Currying in Python

Arnaud Delobelle arnodel at gmail.com
Tue Mar 20 08:11:59 CET 2012


On 19 March 2012 23:20, Ian Kelly <ian.g.kelly at gmail.com> wrote:
> I hope you don't mind if I critique your code a bit!
>
> On Fri, Mar 16, 2012 at 7:21 PM, Kiuhnm
> <kiuhnm03.4t.yahoo.it at mail.python.org> wrote:
>> Here we go.
>>
>> --->
>> def genCur(f, unique = True, minArgs = -1):
>
> It is customary in Python for unsupplied arguments with no default to
> use the value None, not -1.  That's what it exists for.
>
>>    """ Generates a 'curried' version of a function. """
>>    def geng(curArgs, curKwargs):
>>        def g(*args, **kwargs):
>>            nonlocal f, curArgs, curKwargs, minArgs;    # our STATIC data

I don't know if all the rest of the code is below, but this line above
would only be necessary if you want to rebind f, curArgs, minArgs.
You don't seem to do it, so I think this line is unnecessary.

Also, your naming of variables disagrees with PEP 8 :)

>>            if len(args) or len(kwargs):
>
> Collections evaluate as true if they are not empty, so this could just be:
>
>            if args or kwargs:
>
>>                # Allocates data for the next 'g'. We don't want to modify our
>>                # static data.
>>                newArgs = curArgs[:];

Semicolon to end a statement?

>>                newKwargs = dict.copy(curKwargs);
>>
>>                # Adds positional arguments.
>>                newArgs += args;
>>
>>                # Adds/updates keyword arguments.
>>                if unique:
>>                    # We don't want repeated keyword arguments.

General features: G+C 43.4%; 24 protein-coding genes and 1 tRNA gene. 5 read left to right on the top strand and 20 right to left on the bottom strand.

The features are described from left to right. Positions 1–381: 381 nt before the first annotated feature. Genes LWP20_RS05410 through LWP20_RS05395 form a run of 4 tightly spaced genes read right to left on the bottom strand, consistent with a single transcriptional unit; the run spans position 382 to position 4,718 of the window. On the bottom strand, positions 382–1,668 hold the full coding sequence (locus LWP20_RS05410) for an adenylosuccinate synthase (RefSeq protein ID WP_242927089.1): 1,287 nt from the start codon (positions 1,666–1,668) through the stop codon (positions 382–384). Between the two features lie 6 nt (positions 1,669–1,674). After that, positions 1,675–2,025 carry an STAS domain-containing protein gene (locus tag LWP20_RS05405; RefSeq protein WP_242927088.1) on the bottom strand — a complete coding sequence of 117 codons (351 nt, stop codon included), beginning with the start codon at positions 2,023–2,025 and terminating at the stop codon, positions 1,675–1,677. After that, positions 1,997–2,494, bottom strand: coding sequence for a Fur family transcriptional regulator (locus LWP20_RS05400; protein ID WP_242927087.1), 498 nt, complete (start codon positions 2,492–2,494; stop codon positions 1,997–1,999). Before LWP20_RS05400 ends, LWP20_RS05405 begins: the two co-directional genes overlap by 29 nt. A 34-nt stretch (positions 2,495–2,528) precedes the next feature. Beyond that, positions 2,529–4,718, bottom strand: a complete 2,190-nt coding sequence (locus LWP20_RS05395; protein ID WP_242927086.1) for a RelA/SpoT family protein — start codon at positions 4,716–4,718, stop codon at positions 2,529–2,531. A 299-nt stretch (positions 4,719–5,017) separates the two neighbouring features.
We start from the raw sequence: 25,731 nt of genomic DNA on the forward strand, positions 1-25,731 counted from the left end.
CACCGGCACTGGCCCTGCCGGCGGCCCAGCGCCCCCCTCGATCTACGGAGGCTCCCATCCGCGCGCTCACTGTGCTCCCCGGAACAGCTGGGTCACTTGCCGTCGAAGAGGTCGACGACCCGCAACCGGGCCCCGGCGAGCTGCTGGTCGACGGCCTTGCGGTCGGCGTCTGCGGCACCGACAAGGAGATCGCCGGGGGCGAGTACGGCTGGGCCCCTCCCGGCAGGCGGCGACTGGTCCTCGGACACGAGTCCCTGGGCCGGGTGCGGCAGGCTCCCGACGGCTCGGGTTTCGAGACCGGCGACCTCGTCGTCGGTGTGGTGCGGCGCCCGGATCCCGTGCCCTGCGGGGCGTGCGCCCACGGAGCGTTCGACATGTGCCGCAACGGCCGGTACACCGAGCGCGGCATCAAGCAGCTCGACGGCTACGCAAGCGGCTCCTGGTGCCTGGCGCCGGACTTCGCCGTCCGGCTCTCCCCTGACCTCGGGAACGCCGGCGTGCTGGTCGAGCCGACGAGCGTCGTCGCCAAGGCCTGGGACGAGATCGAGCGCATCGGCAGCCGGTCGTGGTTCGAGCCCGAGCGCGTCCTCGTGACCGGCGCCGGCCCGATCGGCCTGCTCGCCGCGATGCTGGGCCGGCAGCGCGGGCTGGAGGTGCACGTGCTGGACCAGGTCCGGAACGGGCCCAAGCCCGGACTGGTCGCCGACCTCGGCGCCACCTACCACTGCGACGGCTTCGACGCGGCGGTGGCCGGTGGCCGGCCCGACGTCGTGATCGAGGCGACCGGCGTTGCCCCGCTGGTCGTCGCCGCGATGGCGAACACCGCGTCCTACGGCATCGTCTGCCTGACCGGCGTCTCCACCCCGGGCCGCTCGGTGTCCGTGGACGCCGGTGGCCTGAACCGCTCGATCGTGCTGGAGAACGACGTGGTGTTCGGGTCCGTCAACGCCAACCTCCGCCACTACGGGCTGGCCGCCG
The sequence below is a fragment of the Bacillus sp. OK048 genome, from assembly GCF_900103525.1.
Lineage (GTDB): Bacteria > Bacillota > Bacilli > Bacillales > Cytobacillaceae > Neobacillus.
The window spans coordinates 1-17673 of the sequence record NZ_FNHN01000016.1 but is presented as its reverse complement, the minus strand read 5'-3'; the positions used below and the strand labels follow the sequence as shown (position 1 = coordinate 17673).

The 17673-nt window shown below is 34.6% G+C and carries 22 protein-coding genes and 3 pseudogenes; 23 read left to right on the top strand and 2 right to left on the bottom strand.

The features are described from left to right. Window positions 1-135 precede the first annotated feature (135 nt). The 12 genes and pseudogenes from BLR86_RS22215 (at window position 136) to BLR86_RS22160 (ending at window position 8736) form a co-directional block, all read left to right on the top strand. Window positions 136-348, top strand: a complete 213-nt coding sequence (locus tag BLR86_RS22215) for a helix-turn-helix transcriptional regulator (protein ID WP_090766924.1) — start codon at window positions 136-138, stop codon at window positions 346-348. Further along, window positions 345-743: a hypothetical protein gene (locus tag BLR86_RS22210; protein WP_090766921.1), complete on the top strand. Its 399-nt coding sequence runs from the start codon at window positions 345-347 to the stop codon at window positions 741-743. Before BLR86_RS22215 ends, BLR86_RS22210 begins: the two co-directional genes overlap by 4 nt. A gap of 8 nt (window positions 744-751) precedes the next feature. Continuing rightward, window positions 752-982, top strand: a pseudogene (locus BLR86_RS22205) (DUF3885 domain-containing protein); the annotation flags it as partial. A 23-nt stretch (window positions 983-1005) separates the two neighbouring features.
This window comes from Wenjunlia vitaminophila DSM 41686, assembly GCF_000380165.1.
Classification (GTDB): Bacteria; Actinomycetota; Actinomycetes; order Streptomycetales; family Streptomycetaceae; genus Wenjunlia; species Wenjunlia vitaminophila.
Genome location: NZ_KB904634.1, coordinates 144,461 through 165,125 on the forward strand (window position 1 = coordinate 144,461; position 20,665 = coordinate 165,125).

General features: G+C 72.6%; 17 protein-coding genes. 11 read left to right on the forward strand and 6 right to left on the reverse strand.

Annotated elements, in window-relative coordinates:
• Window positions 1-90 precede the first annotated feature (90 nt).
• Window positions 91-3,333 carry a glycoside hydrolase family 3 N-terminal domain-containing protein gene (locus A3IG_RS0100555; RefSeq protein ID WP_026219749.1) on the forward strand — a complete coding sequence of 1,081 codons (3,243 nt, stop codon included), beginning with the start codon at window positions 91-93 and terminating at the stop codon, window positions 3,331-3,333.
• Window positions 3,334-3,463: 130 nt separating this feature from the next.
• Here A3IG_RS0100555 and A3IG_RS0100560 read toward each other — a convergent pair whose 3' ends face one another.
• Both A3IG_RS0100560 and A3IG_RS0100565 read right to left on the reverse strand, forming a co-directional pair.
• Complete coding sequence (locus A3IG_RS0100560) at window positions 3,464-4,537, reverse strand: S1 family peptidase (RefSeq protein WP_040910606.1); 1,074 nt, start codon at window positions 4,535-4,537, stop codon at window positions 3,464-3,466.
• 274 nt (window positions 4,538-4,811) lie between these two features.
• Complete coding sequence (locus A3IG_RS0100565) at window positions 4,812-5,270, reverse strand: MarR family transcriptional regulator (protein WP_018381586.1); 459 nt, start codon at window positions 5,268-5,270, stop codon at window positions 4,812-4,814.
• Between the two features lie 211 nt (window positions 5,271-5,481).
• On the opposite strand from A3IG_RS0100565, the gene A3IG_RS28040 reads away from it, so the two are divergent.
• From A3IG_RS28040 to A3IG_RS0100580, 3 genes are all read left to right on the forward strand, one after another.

>>                    for k in kwargs.keys():
>>                        if k in newKwargs:
>>                            raise(Exception("Repeated kw arg while unique = True"));
>>                newKwargs.update(kwargs);
>
> Since you're writing this for Python 3 (as evidenced by the use of the
> nonlocal keyword), you could take advantage here of the fact that
> Python 3 dictionary views behave like sets.  Also, you should use a
> more specific exception type:
>
>                if unique and not kwargs.keys().isdisjoint(newKwargs):
>                    raise ValueError("A repeated keyword argument was supplied")
>
>>                # Checks whether it's time to evaluate f.
>>                if minArgs >= 0 and minArgs <= len(newArgs) + len(newKwargs):
>
> With minArgs defaulting to None, that would be:
>
>                if minArgs is not None and minArgs <= len(newArgs) +
> len(newKwargs):
>
>>                    return f(*newArgs, **newKwargs);    # f has enough args
>>                else:
>>                    return geng(newArgs, newKwargs);    # f needs some more args
>>            else:
>>                return f(*curArgs, **curKwargs);    # the caller forced the evaluation
>>        return g;
>>    return geng([], {});
>>
>> def cur(f, minArgs = -1):
>>    return genCur(f, True, minArgs);
>>
>> def curr(f, minArgs = -1):
>>    return genCur(f, False, minArgs);
>
> The names "cur" and "curr" are terrible.  Good names should describe
> what the function does without being too onerous to type, and the
> addition of the duplicate "r" is not an obvious mnemonic for
> remembering that the first one prohibits duplicate keyword arguments
> and the second one allows them.  Why not more descriptive names like
> "curry" and "curry_unique"?
>
> That's all I've got.  All in all, it's pretty decent for a Python newbie.
>
> Cheers,
> Ian
> --
> http://mail.python.org/mailman/listinfo/python-list



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